O’Connor installed one Q24 camera as a pilot project to give the library a better idea of the technology’s capabilities. O’Connor placed the camera in the central branch’s most difficult location, its main entrance, where previous cameras failed to identify thieves and vandals. One Mobotix camera with 3.1 megapixels records 30 times more detail than traditional CCTV cameras and enabled the library to exceed the required image clarity.
“The test was a monumental success,” O’Connor said. “The single camera could see everything at the front door area, and the high-resolution images made identification easy.”
The library was equally impressed with MxControlCenter, professional video management software included with the purchase of every Mobotix camera at no additional cost.
MxControlCenter features all components of robust video management software, including a user-friendly interface and camera display, convenient video search, practical alarm handling, automatic camera integration, video storage on file servers and a useful configuration and update assistant. The free software delivered additional savings to the library, which quickly decided to expand upon the Mobotix solution.
“There are so many bells and whistles with MxControl-Center, but it is not difficult to become proficient with,” Brown said. “It is exceptionally intuitive, and it delivers a lot more functionality and benefits than what we have been previously using.”
The library found additional value and cost savings with Mobotix solutions because of the company’s decentralised approach to surveillance. Each Mobotix camera is equipped with a high-speed computer that drastically reduces network bandwidth because video is processed on the cameras themselves and is not continuously transferred. The decentralised concept also allows the Kingston-Frontenac Library to save additional money by eliminating the need for external storage appliances.
The Kingston-Frontenac Library has now installed six cameras: four in the central branch and two at Isabel Turner. The central branch now leverages the high-resolution images of the Mobotix Q24 camera to also secure its computer area and survey its rare book collection. The Isabel Turner branch now utilises a Q24 to monitor its entire entrance area, while a single D14 camera covers the entire front desk area and safeguards the branch’s computers. The Mobotix D14 DualDome camera is a dual-lens camera capable of securing two separate areas with a 6.2-megapixel potential.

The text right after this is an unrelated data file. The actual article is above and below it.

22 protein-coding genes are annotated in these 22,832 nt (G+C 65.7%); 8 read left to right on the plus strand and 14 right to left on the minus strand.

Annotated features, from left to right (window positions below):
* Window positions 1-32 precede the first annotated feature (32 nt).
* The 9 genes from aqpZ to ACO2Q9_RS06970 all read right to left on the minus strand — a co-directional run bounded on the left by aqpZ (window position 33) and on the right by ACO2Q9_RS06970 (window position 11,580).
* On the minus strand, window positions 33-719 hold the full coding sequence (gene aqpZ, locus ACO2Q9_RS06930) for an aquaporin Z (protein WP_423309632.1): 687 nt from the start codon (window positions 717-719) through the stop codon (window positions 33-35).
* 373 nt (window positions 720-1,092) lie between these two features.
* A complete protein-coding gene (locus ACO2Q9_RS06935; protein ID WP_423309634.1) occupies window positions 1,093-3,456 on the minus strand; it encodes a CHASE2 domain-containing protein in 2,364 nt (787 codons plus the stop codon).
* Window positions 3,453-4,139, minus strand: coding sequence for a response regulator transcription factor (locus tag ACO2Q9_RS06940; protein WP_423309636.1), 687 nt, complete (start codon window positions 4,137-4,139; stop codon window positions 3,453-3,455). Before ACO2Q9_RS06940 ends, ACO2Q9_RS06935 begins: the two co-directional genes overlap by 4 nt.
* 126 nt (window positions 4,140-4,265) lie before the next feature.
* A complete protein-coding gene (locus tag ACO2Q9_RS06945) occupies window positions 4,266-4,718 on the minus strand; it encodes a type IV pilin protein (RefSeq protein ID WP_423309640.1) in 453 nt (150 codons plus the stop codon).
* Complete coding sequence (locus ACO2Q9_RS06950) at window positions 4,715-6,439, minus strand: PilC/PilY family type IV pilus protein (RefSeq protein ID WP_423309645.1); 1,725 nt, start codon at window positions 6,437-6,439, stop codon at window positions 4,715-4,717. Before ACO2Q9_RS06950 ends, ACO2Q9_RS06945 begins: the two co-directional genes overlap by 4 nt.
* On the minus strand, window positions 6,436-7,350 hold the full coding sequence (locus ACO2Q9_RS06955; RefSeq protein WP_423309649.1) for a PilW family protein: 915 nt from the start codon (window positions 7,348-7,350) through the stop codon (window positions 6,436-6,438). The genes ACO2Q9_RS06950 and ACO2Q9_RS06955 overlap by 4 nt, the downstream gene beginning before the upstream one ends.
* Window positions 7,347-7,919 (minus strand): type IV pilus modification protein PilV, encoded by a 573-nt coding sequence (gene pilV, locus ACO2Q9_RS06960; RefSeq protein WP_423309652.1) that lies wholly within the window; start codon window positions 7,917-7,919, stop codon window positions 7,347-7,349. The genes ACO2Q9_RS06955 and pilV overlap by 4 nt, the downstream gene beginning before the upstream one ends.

O’Connor said he gets a call from the library every few months, asking him to replace another analogue camera with a Mobotix camera. The organisation is slowly upgrading the surveillance solution until all the branches are fully covered by Mobotix. The process is going smoothly, and phasing out the analogue system is easier than expected. The Q24s exceptionally wide, 360-degree view enables O’Connor to replace the analogue cameras three or four at a time while installing just one Q24 — achieving even greater surveillance coverage than before.
“The 360-degree views give us a chance to hone-in on key areas of the library without having to install a bunch of cameras,” Brown said. “Building Technologies and Mobotix gave us a solution that not only saved us a significant amount of money, but is also robust, easy-to-use and incredibly reliable.”
The network of Mobotix cameras is also greatly appreciated by the police department, which is enjoying streamlined investigations at the library locations. The enhanced resolution has helped the police make identifications that led to arrests for assault and theft.
“The Mobotix cameras continue to prove to me how robust they are on a daily basis. And, since we continue to install the cameras, I am constantly reminded of their cost-effectiveness,” Brown said. “That is a glorious combination.”